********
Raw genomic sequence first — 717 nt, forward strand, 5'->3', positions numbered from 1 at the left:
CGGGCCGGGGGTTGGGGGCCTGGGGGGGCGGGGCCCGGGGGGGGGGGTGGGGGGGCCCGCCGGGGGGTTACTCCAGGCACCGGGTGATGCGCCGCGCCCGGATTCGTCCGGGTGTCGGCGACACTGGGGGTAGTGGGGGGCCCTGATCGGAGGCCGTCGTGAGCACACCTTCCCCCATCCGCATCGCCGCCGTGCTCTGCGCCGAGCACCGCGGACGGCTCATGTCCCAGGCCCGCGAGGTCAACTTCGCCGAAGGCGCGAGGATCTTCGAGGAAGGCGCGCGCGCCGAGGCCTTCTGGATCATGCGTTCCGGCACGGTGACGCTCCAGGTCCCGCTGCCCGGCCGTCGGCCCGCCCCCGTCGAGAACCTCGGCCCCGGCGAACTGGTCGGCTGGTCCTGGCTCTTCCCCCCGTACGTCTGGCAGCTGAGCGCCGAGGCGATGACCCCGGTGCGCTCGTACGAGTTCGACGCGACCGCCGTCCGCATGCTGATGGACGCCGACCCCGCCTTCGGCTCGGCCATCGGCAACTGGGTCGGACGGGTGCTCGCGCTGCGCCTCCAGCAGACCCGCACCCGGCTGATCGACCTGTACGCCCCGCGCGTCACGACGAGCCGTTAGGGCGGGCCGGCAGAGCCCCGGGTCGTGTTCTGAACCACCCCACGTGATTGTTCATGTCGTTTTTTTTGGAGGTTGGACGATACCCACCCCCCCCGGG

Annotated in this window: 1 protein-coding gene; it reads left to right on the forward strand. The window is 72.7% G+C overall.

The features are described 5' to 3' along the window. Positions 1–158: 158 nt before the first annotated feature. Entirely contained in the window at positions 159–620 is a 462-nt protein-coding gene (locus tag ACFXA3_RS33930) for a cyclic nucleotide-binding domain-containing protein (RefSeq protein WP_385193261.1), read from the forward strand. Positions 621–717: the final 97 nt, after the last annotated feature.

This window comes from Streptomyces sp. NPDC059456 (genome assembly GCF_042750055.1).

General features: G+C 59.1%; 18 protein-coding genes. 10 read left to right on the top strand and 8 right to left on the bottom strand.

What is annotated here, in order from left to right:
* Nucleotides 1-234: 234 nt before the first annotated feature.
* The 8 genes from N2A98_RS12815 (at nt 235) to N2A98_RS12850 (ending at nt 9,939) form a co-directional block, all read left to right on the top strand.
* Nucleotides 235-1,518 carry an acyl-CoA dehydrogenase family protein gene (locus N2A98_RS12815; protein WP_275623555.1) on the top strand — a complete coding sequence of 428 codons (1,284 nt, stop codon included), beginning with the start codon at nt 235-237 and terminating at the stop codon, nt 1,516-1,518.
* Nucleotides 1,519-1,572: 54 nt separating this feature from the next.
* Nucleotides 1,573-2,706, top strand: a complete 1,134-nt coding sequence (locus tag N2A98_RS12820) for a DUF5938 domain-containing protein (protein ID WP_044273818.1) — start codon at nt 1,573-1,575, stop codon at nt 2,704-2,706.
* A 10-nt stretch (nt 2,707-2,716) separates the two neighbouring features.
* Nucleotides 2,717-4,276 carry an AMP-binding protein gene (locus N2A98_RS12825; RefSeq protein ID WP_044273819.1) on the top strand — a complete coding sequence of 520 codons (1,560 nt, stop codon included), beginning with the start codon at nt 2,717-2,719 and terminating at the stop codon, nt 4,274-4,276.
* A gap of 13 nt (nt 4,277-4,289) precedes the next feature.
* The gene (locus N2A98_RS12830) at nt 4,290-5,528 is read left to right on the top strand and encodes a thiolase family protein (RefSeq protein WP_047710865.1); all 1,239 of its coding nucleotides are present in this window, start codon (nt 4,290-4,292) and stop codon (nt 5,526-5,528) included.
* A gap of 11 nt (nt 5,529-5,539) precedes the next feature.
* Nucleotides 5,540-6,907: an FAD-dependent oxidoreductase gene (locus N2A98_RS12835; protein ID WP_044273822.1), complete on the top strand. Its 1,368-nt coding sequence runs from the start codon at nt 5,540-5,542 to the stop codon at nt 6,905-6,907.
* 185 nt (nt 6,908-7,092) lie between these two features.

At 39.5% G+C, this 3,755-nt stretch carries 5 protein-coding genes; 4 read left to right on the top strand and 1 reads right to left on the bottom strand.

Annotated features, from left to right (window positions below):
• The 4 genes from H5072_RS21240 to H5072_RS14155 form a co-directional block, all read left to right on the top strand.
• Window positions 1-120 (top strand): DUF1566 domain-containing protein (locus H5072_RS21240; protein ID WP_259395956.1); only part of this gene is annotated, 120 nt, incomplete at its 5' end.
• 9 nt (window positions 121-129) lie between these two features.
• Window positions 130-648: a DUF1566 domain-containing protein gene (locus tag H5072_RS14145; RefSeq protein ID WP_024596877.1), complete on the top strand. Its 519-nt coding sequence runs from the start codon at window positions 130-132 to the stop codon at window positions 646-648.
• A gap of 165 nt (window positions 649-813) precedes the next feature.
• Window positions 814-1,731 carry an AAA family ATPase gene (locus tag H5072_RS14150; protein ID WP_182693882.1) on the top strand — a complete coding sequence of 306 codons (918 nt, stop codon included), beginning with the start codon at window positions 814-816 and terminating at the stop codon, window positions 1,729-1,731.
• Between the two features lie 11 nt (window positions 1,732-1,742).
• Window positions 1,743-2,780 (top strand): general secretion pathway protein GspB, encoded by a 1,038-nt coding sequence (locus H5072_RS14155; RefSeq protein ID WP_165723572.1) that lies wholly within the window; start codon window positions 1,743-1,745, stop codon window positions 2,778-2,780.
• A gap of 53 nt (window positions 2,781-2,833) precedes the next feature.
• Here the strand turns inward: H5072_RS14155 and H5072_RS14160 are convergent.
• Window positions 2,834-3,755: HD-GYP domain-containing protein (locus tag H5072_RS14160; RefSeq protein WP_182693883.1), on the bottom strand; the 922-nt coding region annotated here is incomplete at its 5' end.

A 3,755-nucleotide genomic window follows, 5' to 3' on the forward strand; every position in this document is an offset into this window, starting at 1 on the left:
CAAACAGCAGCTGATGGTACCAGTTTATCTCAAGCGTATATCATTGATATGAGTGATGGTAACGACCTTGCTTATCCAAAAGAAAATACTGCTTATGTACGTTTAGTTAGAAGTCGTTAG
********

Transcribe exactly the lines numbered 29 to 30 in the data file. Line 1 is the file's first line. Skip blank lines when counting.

• Window positions 1,743-2,780 (top strand): general secretion pathway protein GspB, encoded by a 1,038-nt coding sequence (locus H5072_RS14155; RefSeq protein ID WP_165723572.1) that lies wholly within the window; start codon window positions 1,743-1,745, stop codon window positions 2,778-2,780.
• A gap of 53 nt (window positions 2,781-2,833) precedes the next feature.